Photo courtesy of Skateimpact
Amin Rida is one of the very first skaters in Egypt. In his last year of college, the 22-year-old is studying mechatronics engineering and also plays drums in the punk band Assfell. We talk to him about his take on the past, the present and the future of Egyptian skateboarding.
Egypt Today: How did you start skating?
Rida: When I was a kid, I liked to watch skateboarding videos and play skateboarding games. But we didn’t have any community or shops that supported skateboarding. But then in 2005 Skateimpact came into business, and that was really cool. And so on August 28, 2005 I bought my first skateboard there, and I have been skating ever since. I’ve been skating for 11 years now, so I guess I can call myself one of the very first skaters in Egypt.
ET: How did you end up being a part of the Skateimpact team?
Rida: We used to make short videos of us skating and putting them on YouTube. Skateimpact was sponsoring skaters, so we sent them videos to get sponsored. In 2009 I became a flow rider for Skateimpact. A flow rider is a skater who is temporarily sponsored by someone, and so they have a limited amount of time to prove that they’re good. After a year or two I became a permanent team member of Skateimpact.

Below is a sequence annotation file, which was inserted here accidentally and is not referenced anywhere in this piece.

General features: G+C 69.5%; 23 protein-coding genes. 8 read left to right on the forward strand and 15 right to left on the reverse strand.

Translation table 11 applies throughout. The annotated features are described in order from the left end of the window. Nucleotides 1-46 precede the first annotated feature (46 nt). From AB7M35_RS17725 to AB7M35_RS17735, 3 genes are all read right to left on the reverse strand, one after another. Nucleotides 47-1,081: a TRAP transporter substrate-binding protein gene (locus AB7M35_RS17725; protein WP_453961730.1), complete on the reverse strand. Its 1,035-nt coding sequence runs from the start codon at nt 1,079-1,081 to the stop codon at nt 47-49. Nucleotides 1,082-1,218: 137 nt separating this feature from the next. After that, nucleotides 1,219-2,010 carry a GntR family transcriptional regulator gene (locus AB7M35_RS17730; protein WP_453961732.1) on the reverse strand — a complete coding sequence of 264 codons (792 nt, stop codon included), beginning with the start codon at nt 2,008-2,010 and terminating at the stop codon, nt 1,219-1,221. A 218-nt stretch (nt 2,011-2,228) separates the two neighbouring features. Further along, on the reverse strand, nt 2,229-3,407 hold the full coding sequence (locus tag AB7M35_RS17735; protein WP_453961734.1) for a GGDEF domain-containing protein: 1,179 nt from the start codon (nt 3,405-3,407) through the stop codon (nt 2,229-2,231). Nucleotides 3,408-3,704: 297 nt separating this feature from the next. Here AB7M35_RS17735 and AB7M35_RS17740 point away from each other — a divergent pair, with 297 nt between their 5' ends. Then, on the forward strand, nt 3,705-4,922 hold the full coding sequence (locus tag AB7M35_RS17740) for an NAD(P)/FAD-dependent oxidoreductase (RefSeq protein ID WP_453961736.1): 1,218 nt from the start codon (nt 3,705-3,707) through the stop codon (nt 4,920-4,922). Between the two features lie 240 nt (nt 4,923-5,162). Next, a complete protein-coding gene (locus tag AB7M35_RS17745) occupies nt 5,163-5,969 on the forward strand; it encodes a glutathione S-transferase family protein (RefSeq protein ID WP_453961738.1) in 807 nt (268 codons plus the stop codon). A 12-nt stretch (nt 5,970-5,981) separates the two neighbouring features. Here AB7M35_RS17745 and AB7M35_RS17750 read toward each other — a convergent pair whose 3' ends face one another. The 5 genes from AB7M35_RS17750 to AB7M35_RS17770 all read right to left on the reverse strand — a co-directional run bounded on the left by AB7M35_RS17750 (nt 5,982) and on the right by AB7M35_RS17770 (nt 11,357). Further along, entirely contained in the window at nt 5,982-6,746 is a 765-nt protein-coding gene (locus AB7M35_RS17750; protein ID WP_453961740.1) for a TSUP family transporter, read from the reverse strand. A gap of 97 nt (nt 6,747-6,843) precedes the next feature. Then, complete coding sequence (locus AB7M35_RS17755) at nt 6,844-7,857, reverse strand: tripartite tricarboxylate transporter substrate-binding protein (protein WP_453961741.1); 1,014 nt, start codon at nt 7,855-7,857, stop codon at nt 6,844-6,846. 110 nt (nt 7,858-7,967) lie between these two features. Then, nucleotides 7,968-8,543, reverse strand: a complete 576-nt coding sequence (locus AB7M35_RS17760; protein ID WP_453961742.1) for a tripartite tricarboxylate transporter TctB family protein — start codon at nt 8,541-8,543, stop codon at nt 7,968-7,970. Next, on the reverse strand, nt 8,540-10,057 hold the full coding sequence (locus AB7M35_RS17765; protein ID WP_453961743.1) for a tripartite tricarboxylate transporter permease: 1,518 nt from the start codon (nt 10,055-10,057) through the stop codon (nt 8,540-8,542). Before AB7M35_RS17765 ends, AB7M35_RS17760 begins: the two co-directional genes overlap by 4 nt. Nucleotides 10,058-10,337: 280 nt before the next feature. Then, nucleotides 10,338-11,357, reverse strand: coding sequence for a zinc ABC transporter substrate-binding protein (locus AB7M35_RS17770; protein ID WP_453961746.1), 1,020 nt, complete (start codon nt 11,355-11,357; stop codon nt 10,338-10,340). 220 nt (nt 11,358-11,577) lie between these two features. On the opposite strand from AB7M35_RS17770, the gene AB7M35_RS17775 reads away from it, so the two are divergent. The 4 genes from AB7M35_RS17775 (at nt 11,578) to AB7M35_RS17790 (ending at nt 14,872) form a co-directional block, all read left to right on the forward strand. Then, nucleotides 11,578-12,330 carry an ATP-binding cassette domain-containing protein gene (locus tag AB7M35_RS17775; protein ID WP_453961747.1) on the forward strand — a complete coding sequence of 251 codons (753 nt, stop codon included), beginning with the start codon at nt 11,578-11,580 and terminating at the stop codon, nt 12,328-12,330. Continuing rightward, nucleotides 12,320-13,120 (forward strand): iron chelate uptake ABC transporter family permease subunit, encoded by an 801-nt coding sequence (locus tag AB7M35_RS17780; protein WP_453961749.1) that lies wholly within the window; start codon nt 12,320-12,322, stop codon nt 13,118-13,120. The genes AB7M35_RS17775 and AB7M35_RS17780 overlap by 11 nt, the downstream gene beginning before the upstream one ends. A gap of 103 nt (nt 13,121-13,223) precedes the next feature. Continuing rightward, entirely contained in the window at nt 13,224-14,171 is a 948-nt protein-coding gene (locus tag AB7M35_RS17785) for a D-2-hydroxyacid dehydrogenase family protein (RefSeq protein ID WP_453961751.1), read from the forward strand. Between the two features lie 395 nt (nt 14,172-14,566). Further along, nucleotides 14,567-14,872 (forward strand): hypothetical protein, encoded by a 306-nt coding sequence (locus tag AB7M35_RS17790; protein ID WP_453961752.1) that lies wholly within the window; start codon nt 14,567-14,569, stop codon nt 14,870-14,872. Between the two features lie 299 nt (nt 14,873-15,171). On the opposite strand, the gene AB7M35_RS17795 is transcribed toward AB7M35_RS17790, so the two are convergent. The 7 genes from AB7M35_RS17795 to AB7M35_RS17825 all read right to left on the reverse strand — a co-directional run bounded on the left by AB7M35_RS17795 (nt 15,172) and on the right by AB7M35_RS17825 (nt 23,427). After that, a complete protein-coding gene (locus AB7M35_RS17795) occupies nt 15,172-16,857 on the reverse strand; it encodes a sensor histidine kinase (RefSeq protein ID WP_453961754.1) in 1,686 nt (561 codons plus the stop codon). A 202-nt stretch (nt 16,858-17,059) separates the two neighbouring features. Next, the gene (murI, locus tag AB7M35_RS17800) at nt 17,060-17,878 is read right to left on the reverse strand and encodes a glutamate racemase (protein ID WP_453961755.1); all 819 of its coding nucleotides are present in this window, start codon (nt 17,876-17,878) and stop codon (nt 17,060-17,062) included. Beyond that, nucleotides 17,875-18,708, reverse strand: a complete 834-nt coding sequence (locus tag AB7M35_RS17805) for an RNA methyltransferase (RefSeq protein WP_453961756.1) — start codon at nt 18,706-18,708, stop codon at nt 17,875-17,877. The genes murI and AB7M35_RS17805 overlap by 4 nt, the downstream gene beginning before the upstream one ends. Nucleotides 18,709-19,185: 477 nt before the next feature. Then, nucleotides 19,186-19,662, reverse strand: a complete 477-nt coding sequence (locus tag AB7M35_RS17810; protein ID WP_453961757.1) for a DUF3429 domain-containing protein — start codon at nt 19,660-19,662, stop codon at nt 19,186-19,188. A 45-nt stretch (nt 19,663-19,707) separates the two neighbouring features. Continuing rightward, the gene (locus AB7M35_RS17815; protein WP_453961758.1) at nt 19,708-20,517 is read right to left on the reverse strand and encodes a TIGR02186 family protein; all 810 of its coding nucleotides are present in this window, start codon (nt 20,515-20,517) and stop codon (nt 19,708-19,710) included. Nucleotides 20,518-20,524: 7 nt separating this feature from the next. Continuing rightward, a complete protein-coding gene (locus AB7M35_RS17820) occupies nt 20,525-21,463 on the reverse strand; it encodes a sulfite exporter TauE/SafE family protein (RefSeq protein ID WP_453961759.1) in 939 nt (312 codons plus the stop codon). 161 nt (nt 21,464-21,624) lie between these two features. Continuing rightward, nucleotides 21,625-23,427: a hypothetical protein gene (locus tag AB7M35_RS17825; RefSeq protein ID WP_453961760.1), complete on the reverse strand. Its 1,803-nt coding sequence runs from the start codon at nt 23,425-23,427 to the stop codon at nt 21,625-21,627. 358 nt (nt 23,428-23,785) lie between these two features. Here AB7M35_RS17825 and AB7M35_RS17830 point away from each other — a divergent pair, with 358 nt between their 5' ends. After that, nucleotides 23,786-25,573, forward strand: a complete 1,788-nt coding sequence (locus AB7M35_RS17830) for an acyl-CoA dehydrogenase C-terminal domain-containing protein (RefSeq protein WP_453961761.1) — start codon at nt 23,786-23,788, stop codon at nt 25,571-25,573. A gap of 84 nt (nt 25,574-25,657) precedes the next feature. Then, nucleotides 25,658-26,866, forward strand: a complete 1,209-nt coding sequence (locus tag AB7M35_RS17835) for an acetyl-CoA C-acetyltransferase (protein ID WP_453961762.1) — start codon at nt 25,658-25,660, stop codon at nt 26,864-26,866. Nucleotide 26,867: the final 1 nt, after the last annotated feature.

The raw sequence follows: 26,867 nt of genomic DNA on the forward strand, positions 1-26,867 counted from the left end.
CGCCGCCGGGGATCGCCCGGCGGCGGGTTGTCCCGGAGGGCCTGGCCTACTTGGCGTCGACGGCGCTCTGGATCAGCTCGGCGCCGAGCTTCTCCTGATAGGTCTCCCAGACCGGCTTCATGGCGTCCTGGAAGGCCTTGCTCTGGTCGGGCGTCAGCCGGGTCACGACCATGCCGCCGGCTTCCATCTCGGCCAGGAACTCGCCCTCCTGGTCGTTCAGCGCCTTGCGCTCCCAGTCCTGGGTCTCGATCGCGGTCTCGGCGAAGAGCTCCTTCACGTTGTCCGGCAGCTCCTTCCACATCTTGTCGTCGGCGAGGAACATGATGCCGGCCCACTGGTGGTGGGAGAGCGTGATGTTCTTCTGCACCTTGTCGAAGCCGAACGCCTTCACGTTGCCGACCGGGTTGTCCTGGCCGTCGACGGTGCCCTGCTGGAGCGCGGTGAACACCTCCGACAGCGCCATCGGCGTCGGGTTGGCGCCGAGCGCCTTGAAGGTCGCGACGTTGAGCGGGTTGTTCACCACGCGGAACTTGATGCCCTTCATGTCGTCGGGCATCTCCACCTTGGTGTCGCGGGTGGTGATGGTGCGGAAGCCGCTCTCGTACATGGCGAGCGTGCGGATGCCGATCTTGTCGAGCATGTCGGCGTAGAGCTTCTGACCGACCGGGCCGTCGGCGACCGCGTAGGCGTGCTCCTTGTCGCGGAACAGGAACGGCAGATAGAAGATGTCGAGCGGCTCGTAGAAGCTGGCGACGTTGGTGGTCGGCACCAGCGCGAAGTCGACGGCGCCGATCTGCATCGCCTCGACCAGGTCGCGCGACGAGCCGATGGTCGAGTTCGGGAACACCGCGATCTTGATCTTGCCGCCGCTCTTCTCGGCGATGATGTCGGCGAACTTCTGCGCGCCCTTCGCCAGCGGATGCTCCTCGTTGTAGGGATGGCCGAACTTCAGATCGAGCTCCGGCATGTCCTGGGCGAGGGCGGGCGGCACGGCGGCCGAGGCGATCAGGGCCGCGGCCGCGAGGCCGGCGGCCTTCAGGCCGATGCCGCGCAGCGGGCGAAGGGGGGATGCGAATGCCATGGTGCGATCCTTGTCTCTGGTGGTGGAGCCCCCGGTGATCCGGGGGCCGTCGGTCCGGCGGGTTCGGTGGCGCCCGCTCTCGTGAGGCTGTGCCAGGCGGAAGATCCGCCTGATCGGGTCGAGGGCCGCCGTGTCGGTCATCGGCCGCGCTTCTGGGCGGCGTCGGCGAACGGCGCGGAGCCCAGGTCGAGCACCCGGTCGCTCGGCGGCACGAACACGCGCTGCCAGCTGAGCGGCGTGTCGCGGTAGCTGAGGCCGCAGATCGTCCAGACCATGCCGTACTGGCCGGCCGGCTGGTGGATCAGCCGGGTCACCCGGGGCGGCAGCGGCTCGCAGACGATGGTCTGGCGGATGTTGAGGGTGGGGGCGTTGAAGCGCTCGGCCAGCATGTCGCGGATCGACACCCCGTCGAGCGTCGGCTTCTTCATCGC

ET: How are you trying to spread the culture?
Rida: Our aim is to support the scene and get more people to go out and skate. We post videos of us doing tricks and we encourage other people to do the same. The nice thing about skateboarding is that you can do it alone or with your friends. At the same time there’s a lot of freedom in skating because you don’t have a coach that tells you to run laps.”
ET: What’s the future of skateboarding in Egypt?
Rida: The scene is growing slowly because not many people support skateboarding, it’s really just our small community. But I think, in the next 10 years there will be real skateparks in Egypt and there will probably be more skateshops. And more people will know the sport better. At the moment, not a lot of people know what skateboarding is. When they see us in the streets they think we are aliens.”
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